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'Recovery' from chronic fatigue syndrome after treatments given in the PACE trial

Discussion in 'Latest ME/CFS Research' started by Sam Carter, Jan 31, 2013.

  1. alex3619

    alex3619 Senior Member

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    Does anyone know what percentage of the population scores 60 or worse at SF-36? Then what percentage of working age adults score 60 or less?

    In addition, what about PEM/PENE? We get these scores when we pace. When we overdo things I bet our scores crash. That might not be true of misdiagnosed patients in the study, but it would be true for any subset of ME patients that got through.

    The modified London ME criteria has been discussed before. One of the authors of the original criteria did not like the changes.
     
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  2. biophile

    biophile Places I'd rather be.

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    alex3619. According to my statistical calculator, on papers referenced for normative data in the original 2007 protocol of PACE, and without commenting on the non-normal distribution of scores:

    If the mean(SD) of the general population from Bowling et al is 84(24), 60 is the 15.9th percentile.

    If the mean(SD) of the working age without reported illness from Jenkinson et al is 92.5(13.4), 60 is the 0.8th percentile.

    Wait, WTF? That last figure sounds too absurd. So the threshold for a "recovery" in physical function in PACE is scoring less than about 99% of the working age population without self-reported illness? So much for providing a "comprehensive and conservative definition of recovery".

    [edit 1: 70 points, assuming that is included in no longer meeting Oxford criteria, is the 4.7th percentile in Jenkinson et al]

    [edit 2: when using a mean(SD) of 96.8(4.5) from healthy sedentary controls from VanNess et al (2010), both 60 and 70 gives error messages for being too low, being 6 and 8 standard deviations from the mean]
     
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  3. Mark

    Mark Acting CEO

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    Sounds like a pretty good start towards the kind of referenced, indisputable soundbite we're needing here....
     
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  4. Dolphin

    Dolphin Senior Member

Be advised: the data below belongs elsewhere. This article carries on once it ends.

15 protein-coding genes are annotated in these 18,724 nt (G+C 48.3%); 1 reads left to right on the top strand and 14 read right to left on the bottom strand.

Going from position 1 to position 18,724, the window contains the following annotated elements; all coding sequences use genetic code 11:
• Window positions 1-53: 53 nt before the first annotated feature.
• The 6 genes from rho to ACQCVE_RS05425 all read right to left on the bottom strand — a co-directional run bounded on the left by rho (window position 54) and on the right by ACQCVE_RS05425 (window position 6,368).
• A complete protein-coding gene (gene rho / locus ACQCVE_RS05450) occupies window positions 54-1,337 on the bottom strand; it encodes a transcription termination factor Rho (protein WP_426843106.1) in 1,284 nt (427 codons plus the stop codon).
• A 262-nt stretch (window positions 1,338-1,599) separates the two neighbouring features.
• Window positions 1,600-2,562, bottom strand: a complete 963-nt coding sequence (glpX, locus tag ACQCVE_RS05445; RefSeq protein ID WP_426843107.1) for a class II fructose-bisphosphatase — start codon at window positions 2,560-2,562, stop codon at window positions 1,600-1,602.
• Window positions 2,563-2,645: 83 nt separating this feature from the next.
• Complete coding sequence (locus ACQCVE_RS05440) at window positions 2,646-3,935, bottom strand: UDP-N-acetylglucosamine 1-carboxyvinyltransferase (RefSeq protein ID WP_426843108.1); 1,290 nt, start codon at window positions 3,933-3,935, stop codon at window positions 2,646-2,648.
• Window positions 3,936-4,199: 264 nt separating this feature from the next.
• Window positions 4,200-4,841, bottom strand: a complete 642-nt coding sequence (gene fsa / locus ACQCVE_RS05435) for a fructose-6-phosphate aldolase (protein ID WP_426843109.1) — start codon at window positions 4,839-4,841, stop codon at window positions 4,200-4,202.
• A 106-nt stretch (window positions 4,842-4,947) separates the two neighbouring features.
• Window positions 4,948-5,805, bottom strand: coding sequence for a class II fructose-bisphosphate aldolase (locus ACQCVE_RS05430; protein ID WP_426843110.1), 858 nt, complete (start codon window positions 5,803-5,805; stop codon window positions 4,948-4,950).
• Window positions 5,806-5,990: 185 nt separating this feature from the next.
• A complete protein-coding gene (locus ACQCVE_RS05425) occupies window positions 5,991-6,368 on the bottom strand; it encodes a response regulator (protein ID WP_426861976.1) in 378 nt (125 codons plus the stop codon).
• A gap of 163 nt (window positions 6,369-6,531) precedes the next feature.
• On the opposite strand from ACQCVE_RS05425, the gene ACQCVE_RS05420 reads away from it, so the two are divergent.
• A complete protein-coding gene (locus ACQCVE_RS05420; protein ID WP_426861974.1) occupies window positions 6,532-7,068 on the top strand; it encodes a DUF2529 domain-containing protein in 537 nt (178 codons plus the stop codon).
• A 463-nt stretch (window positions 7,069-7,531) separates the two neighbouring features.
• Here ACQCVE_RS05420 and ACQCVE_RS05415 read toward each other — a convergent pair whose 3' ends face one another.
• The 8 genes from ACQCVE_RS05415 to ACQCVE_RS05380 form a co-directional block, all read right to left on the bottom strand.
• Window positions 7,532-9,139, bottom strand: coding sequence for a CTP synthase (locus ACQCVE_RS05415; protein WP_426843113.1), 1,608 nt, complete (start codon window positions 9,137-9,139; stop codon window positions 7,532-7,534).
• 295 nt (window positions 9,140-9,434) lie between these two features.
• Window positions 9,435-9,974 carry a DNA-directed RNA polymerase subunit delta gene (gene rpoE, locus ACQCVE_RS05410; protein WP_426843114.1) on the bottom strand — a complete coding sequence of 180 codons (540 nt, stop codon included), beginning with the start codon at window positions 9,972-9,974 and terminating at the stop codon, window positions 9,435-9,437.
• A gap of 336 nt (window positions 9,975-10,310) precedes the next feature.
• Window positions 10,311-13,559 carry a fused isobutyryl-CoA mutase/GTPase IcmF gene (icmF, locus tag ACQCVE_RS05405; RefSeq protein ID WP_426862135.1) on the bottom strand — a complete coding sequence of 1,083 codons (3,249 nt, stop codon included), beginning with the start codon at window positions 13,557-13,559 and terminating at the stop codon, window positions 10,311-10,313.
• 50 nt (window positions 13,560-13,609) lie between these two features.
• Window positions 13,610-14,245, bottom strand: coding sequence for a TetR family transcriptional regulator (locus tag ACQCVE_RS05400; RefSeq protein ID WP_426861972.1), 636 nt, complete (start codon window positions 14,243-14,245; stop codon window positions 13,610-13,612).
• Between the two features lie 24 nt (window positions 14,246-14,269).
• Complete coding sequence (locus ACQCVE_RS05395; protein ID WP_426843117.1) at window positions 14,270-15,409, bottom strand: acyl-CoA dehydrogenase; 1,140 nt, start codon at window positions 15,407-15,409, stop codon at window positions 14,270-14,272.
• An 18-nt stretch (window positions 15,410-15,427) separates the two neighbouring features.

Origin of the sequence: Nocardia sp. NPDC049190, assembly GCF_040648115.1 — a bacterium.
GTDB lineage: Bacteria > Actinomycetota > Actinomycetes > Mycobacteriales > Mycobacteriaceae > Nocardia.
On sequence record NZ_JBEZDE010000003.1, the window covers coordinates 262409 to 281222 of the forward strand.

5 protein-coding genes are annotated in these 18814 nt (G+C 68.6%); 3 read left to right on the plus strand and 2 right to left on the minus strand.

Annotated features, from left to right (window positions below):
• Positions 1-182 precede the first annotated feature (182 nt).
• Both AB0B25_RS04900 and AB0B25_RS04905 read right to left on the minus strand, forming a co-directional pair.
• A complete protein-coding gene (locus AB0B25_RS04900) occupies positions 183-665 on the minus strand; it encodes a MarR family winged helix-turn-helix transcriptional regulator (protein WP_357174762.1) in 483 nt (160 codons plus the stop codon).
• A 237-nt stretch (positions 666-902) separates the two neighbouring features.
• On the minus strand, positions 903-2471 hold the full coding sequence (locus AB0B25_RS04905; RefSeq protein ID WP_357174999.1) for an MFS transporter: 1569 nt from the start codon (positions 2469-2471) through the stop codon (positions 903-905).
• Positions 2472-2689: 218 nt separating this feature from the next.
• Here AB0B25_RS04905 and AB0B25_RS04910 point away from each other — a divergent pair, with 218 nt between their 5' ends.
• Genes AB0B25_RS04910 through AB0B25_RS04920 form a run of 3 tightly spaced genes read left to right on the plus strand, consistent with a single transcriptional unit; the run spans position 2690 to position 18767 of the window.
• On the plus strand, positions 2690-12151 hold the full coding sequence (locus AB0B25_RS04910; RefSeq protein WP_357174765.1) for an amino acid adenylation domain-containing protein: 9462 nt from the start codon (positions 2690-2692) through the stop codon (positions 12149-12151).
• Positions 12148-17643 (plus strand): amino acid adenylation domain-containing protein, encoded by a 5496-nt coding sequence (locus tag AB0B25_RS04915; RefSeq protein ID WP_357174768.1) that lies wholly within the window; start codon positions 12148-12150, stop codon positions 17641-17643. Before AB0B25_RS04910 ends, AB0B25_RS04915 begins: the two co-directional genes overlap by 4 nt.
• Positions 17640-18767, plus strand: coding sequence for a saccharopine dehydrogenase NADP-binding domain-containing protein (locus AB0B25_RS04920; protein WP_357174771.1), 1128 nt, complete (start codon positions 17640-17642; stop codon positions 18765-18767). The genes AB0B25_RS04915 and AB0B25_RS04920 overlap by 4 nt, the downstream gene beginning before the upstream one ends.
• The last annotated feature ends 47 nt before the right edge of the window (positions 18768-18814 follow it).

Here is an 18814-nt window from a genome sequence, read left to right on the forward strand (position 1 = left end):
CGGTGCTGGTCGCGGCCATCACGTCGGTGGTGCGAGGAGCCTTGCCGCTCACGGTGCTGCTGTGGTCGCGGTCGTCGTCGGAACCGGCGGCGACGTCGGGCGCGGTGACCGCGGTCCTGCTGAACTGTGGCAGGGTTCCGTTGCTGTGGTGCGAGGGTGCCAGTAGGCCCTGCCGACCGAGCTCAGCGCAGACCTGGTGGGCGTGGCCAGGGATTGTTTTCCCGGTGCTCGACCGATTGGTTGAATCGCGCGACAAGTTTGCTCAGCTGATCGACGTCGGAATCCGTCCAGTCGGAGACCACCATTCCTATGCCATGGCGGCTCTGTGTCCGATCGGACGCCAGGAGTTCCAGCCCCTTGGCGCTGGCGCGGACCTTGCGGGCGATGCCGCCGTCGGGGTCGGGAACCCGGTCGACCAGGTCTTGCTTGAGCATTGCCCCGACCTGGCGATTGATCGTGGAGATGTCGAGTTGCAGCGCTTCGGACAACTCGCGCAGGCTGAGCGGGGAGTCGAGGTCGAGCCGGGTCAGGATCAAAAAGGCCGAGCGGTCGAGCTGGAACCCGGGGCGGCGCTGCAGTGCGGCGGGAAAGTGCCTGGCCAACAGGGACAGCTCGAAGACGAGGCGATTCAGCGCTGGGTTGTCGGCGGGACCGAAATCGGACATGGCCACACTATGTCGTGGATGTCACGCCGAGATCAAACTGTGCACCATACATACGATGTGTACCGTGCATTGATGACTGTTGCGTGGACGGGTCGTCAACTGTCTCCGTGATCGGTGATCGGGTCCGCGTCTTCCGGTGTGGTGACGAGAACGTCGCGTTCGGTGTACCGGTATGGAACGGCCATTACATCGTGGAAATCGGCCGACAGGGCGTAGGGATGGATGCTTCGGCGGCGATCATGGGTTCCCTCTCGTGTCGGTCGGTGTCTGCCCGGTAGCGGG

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    Initially when I read the paper first, I thought the cut-off for recovery was >=60 on SF-36 PF, although I wasn't sure.
    However, on closer reading, I think patients can't fit the entry criteria for Oxford which would seem to suggest they need to score more than 65 (generally 70, unless somebody didn't fill in all the questions and they averaged the scores which ended up with a score between 65 and 70).
    I think the criterion, >65 (~70) on SF-36 PF, is also required for recovery from ME or CFS (CDC).

    Similarly, I think it requires a score of <6 to satisfy recovery from Oxford criteria.
    And similarly I think it requires a score of <6 to satisfy recovery from ME or CFS (CDC).

    The one thing that makes me doubt this is how small the drop is for the Oxford criteria. I would have thought going from >=60 on SF-36 PF and <=18 on Chalder Fatigue "Likert"
    to
    >65 (~70) on SF-36 PF and <6 on Chalder Fatigue "bimodal"
    might have "knocked off" more.
    I believe I have worked out what happens in this post: http://forums.phoenixrising.me/inde...en-in-the-pace-trial.21628/page-9#post-332130
     
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  5. alex3619

    alex3619 Senior Member

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    If one percent is accurate for working age people at SF-36 or below (we may need to look into this further), and the disability rate was 7.3% for working age (1991 census data http://unstats.un.org/unsd/demographic/sconcerns/disability/disform.asp?studyid=156) though this might be very different from current rates, then the PACE criteria rewrites disability such that 86% of the disabled population is fully recovered? Forget DWP and ATOS, the UK government should have hired White et. al.. Of course I have not taken into account the percentage of mental disability, but with a little research this might be an interesting argument.

    There is more accurate data here: http://www.papworth.org.uk/downloads/factsandfigures_disabilityintheuk_july2011_110721132605.pdf

    Disability is about 20% of working age adults as of 2011. This makes the PACE claim even more outragious.

    Official data from DWP here: http://odi.dwp.gov.uk/docs/res/factsheets/disability-prevalence.pdf

    Their figure of 5.2 million roughly translates to 8%, though I wonder if this reflects unworking disabled rather than just those with a disability.

    From this http://archpsyc.jamanetwork.com/article.aspx?articleid=210038 it appears that physical disability is more common than mental, though not by much. So the percentage of the UK population who were physically disabled, and now can be said to be recovered, is about 3% of the working age population, give or take and presuming the data is accurate.

    I am very tired today, it would be nice if others with better math ability could look at this.
     
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  6. biophile

    biophile Places I'd rather be.

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    Initial assessment, may be revised later